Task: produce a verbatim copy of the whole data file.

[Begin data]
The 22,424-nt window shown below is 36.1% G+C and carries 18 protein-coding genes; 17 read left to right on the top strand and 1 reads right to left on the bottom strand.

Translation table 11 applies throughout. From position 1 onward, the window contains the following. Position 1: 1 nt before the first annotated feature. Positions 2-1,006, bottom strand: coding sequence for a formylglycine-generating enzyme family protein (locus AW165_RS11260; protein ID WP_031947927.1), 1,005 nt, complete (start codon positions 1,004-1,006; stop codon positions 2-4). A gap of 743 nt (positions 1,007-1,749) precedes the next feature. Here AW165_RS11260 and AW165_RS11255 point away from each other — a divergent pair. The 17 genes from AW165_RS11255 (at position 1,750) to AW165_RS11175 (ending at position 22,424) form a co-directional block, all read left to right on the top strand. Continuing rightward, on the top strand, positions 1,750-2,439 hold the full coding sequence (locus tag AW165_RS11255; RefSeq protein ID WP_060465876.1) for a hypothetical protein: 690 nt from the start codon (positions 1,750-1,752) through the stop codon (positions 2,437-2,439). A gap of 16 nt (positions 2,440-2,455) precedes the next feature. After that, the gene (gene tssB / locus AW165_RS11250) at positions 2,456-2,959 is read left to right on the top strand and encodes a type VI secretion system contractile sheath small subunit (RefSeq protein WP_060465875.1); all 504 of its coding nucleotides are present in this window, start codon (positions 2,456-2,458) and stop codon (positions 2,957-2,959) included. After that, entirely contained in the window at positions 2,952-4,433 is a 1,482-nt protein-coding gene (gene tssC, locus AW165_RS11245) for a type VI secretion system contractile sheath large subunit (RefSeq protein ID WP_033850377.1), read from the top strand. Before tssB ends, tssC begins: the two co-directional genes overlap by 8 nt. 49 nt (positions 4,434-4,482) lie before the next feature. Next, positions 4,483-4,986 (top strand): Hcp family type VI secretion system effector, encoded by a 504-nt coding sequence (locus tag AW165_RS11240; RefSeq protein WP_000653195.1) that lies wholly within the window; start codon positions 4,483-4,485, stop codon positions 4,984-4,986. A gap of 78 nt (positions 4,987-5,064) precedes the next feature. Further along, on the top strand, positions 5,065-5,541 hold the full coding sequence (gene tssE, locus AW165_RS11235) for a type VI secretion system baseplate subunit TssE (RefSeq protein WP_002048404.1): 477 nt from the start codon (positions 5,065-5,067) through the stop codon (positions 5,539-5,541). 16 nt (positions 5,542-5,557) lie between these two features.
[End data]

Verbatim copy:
The 22,424-nt window shown below is 36.1% G+C and carries 18 protein-coding genes; 17 read left to right on the top strand and 1 reads right to left on the bottom strand.

Translation table 11 applies throughout. From position 1 onward, the window contains the following. Position 1: 1 nt before the first annotated feature. Positions 2-1,006, bottom strand: coding sequence for a formylglycine-generating enzyme family protein (locus AW165_RS11260; protein ID WP_031947927.1), 1,005 nt, complete (start codon positions 1,004-1,006; stop codon positions 2-4). A gap of 743 nt (positions 1,007-1,749) precedes the next feature. Here AW165_RS11260 and AW165_RS11255 point away from each other — a divergent pair. The 17 genes from AW165_RS11255 (at position 1,750) to AW165_RS11175 (ending at position 22,424) form a co-directional block, all read left to right on the top strand. Continuing rightward, on the top strand, positions 1,750-2,439 hold the full coding sequence (locus tag AW165_RS11255; RefSeq protein ID WP_060465876.1) for a hypothetical protein: 690 nt from the start codon (positions 1,750-1,752) through the stop codon (positions 2,437-2,439). A gap of 16 nt (positions 2,440-2,455) precedes the next feature. After that, the gene (gene tssB / locus AW165_RS11250) at positions 2,456-2,959 is read left to right on the top strand and encodes a type VI secretion system contractile sheath small subunit (RefSeq protein WP_060465875.1); all 504 of its coding nucleotides are present in this window, start codon (positions 2,456-2,458) and stop codon (positions 2,957-2,959) included. After that, entirely contained in the window at positions 2,952-4,433 is a 1,482-nt protein-coding gene (gene tssC, locus AW165_RS11245) for a type VI secretion system contractile sheath large subunit (RefSeq protein ID WP_033850377.1), read from the top strand. Before tssB ends, tssC begins: the two co-directional genes overlap by 8 nt. 49 nt (positions 4,434-4,482) lie before the next feature. Next, positions 4,483-4,986 (top strand): Hcp family type VI secretion system effector, encoded by a 504-nt coding sequence (locus tag AW165_RS11240; RefSeq protein WP_000653195.1) that lies wholly within the window; start codon positions 4,483-4,485, stop codon positions 4,984-4,986. A gap of 78 nt (positions 4,987-5,064) precedes the next feature. Further along, on the top strand, positions 5,065-5,541 hold the full coding sequence (gene tssE, locus AW165_RS11235) for a type VI secretion system baseplate subunit TssE (RefSeq protein WP_002048404.1): 477 nt from the start codon (positions 5,065-5,067) through the stop codon (positions 5,539-5,541). 16 nt (positions 5,542-5,557) lie between these two features.